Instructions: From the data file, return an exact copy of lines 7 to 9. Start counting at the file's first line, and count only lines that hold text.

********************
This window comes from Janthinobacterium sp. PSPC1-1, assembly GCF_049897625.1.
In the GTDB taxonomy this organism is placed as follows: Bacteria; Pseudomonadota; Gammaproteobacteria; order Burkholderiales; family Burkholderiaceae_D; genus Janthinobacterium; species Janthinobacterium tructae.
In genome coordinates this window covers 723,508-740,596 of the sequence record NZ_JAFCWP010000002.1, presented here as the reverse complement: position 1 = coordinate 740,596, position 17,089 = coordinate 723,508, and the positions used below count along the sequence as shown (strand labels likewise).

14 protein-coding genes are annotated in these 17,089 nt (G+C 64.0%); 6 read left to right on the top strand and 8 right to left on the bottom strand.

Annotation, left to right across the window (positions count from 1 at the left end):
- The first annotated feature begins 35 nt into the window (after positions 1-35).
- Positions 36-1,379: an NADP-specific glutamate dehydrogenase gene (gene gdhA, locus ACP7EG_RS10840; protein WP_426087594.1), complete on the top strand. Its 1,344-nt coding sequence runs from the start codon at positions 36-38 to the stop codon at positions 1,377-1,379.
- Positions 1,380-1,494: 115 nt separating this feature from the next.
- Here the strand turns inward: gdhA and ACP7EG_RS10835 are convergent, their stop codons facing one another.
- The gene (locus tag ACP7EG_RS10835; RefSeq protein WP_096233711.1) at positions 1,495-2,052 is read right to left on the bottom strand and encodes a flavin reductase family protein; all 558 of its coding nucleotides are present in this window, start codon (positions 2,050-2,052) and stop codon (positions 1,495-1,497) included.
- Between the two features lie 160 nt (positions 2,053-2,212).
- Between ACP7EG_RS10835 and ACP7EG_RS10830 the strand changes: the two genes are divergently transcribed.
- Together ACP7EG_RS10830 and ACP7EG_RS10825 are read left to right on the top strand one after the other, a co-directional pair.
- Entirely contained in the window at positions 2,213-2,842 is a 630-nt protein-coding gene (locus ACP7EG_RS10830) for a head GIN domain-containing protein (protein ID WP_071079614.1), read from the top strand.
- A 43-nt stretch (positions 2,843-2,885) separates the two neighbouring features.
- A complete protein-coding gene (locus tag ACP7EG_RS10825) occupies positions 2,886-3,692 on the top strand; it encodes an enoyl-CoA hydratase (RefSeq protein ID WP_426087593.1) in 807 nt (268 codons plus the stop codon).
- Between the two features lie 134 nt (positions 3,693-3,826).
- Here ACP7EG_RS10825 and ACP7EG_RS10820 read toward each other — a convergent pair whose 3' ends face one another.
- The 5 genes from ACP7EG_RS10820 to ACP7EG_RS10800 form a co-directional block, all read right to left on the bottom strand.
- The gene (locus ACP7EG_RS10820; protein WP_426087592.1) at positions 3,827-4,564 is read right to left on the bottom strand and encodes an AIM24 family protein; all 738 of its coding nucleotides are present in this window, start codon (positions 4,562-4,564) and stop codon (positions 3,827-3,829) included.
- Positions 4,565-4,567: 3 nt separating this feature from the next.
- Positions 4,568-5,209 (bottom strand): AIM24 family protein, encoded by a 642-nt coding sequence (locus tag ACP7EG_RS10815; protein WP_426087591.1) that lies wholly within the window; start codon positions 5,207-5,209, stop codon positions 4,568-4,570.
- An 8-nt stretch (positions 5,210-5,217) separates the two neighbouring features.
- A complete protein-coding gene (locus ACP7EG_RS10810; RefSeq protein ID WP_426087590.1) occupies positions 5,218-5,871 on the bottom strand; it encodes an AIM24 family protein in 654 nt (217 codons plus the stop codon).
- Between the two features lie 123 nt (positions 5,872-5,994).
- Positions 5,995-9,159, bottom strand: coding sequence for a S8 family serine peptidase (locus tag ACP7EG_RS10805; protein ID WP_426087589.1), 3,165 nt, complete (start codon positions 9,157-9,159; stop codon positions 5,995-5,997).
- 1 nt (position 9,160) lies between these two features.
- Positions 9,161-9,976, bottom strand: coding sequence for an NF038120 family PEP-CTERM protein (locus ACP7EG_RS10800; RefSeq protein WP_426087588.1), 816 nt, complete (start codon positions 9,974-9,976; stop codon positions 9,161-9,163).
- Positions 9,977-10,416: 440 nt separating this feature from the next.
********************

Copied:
- Positions 36-1,379: an NADP-specific glutamate dehydrogenase gene (gene gdhA, locus ACP7EG_RS10840; protein WP_426087594.1), complete on the top strand. Its 1,344-nt coding sequence runs from the start codon at positions 36-38 to the stop codon at positions 1,377-1,379.
- Positions 1,380-1,494: 115 nt separating this feature from the next.
- Here the strand turns inward: gdhA and ACP7EG_RS10835 are convergent, their stop codons facing one another.